|Dorrance H. Hamilton Garden at the Kimmel Center, 2009. photo by Bob Jagendorf / flickr / creativecommons license.|
West Kensington's beautiful, twin-spired Visitation BVM Catholic Church (built in 1879) is a finalist in the National Trust for Historic Preservation's "This Place Matters" grant competition. The $25,000 prize would support Visitation's church, school, and community center. Vote for Visitaiton BVM here.
The Philadelphia Housing Authority is seeking nonprofit takers for more than 1,000 of its vacant properties, and will over more than 1,200 to the public at market rates. [Inquirer]
SEPTA plans to install batteries along the Market-Frankford line to capture and store power generated as trains stop [New York Times Green blog].
Friday, June 10, 2011
|Seger Playground, Philadelphia. Photo by The Preservator.|
I really miss phillyskyline.com. Brad Maule, the man behind the lens and the words, returned to Philly briefly and posted a great photo essay of his trip on his new website, Maule of America, here. It makes me miss PhillySkyline even more.
Over at PhillyHistory, Shawn Evans posted about the prevalence of the city's neighborhood movie theaters. The pictures of these lost picture palaces are fantastic.
According to the Philadelphia City Planning Commission, The Future Begins Now. This week the commission adopted the Philadelphia 2035 Citywide Vision this week. If you're up for the long read, download the full thing here, or the summary here. Inga sums it up in this week's Changing Skyline.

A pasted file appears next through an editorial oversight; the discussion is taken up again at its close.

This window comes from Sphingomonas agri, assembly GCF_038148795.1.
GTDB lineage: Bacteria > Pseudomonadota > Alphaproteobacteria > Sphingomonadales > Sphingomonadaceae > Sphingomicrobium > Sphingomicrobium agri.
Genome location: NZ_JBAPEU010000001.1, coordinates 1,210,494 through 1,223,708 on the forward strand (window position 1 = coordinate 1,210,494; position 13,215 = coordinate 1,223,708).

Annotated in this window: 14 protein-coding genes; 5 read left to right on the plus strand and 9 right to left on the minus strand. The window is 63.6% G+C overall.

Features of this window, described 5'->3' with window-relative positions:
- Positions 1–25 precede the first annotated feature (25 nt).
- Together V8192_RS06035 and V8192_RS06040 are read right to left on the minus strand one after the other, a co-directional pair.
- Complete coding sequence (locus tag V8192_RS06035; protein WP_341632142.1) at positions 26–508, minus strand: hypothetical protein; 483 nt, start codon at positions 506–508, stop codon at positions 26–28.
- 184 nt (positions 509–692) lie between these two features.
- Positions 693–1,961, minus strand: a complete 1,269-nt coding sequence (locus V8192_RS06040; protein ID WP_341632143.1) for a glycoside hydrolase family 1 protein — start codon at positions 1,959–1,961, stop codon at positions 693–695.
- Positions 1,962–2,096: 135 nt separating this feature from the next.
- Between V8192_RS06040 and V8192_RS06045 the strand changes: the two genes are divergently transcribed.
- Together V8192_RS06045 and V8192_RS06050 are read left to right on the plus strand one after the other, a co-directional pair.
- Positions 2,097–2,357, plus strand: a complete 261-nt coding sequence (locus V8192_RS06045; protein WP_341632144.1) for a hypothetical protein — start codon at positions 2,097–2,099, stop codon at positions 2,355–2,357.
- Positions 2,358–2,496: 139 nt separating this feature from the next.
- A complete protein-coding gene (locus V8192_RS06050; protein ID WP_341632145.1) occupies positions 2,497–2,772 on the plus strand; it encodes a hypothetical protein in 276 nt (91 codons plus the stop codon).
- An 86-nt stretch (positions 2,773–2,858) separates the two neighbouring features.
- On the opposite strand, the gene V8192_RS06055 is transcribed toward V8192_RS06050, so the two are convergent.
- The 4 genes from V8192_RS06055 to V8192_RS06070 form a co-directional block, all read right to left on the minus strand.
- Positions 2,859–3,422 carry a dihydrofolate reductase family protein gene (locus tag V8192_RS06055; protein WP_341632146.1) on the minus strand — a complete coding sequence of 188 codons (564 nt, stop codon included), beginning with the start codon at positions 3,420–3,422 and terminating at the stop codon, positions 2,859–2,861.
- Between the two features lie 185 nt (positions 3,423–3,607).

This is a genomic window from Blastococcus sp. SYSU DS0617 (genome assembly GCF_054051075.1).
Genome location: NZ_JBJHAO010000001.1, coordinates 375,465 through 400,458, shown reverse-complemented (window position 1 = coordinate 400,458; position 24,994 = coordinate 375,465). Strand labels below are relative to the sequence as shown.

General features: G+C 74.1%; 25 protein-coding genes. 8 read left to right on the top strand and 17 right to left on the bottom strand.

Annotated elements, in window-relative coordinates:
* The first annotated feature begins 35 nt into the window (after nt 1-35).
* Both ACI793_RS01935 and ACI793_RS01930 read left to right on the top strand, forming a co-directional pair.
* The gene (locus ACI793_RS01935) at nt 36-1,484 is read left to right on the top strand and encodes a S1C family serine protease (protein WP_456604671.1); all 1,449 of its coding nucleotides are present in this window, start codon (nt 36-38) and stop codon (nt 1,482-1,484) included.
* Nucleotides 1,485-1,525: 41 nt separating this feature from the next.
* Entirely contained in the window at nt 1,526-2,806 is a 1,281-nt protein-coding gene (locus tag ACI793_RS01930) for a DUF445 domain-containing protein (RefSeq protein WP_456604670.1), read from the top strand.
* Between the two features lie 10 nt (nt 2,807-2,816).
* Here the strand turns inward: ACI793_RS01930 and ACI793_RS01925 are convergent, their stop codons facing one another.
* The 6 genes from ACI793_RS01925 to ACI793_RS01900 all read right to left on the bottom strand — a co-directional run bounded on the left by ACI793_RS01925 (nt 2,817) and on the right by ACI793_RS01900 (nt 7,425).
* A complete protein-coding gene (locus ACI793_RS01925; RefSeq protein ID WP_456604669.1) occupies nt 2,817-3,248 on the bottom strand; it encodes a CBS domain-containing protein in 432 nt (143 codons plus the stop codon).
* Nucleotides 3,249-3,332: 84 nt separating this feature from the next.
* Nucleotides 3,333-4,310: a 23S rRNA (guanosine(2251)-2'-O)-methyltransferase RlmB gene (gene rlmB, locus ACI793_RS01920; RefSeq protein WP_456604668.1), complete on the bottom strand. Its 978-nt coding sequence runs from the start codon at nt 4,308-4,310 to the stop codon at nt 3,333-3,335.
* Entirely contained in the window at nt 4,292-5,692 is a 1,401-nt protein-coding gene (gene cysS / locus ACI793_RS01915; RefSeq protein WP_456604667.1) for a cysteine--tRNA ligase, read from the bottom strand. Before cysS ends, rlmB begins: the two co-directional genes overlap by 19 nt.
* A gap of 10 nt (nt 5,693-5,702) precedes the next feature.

In the last month, I went to Pittsburgh twice, zipped west to California, and drove up to the Catskill mountains. More on Philly soon. Meantime, here are some postcards from my travels.
In Pittsburgh I visited Clayton, the centerpiece of the Frick Art & Historical Center - a Victorian jewel built for Henry Clay Frick. History does not recall Frick kindly as an industrialist. (Recall the blood shed on his orders during the Homestead Steel strike in 1892.) But, Frick is well-regarded for his vast art collection and as a museum benefactor. At home, Frick was a man of style. Clayton, is a delightful Victorian pile in the Point Breeze neighborhood of Pittsburgh. The house is a museum with original furnishings and objects intact and offers a portrait of how swells like the Fricks lived in Pittsburgh. Beautiful gardens, a really good cafe, and a free museum round out the five-acre complex.
Oh, California. Land of my youth! It was a quick visit for a family occasion, but I still managed to put my feet in the Pacific Ocean and watch dolphins playing near the shore. I stand by my conviction that the Pacific is superior to the Atlantic. Sorry.
Palms to pines. This is the lake in the Catskills where my grandmother lives. It's the most beautiful place I know.
|Clayton, Frick Art & Historical Center, Pittsburgh, PA. Photo by The Preservator|
|Santa Barbara, California. Photo by The Preservator|
|Photo by The Preservator|